Phase II: Family-centred care
The study is fueled by the desire to research care with families in mind
Phase II: Measure and define developmental health and identify optimal outcomes that are important to parents, (socialization, functional independence, self-determination, achievement, and behavioural regulation), i.e, puberty, bullying, school achievement independence.
All Phases: Transition Periods & Critical Times of Development
Data from various transition periods (i.e. pre-school to school age, adolescence to adulthood) and critical times of development (i.e. initial diagnosis to school entrance, middle childhood) are being collected
A better understanding of developmental trajectories during these times may enable us to better inform practice and policy in the future
Are there distinct developmental trajectories related to transition to school, family well-being, and trajectories for social competence, communication, and internalizing (e.g., depression and anxiety) and externalizing behaviours (aggression)? Will symptoms vary over time and alter the diagnosis?
The primary outcomes were ASD behaviours/symptoms, social competence, communication, mental health/well-being, school achievement and adaptation, and family well-being.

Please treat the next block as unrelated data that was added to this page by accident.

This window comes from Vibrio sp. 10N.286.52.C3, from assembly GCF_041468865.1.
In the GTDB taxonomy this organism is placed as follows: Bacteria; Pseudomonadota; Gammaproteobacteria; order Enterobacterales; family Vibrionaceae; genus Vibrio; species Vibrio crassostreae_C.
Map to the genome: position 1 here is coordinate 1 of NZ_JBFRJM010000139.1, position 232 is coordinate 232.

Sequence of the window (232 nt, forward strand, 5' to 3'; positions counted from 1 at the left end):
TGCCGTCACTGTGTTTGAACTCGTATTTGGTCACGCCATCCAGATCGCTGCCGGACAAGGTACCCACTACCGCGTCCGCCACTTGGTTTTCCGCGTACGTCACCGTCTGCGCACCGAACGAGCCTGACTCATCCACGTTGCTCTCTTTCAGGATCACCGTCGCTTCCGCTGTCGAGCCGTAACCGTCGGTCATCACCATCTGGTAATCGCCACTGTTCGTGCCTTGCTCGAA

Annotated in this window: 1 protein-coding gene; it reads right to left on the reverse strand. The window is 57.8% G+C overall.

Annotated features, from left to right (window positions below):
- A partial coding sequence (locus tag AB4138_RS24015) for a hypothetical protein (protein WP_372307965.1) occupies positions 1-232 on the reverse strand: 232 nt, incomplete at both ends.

The variables examined were child-centred, so they focused on family, school, services, and community.
Peer relationships in school
Parental mental health
Stress experienced by the family
This study’s results could lead to an important conceptual shift, that is, rather than thinking about variability in ASD as simply being intrinsic to the child, who then interacts with the outside world, we have gathered evidence to show whether, or not, just like typical children development and growth in children with ASD reflects child, family and contextual factors which are strongly linked, and together determine the course of developmental trajectories through childhood and beyond.
Psychometric Properties of the Spence Children's Anxiety Scale: Parent Report in Children with Autism Spectrum Disorder.Jitlina K, Zumbo B, Mirenda P, Ford L, Bennett T, Georgiades S, Waddell C, Smith IM, Volden J, Duku E, Zwaigenbaum L, Szatmari P, Vaillancourt T, Elsabbagh M.J Autism Dev Disord. 2017 Apr 13. doi: 10.1007/s10803-017-3110-8. PMID: 28409361.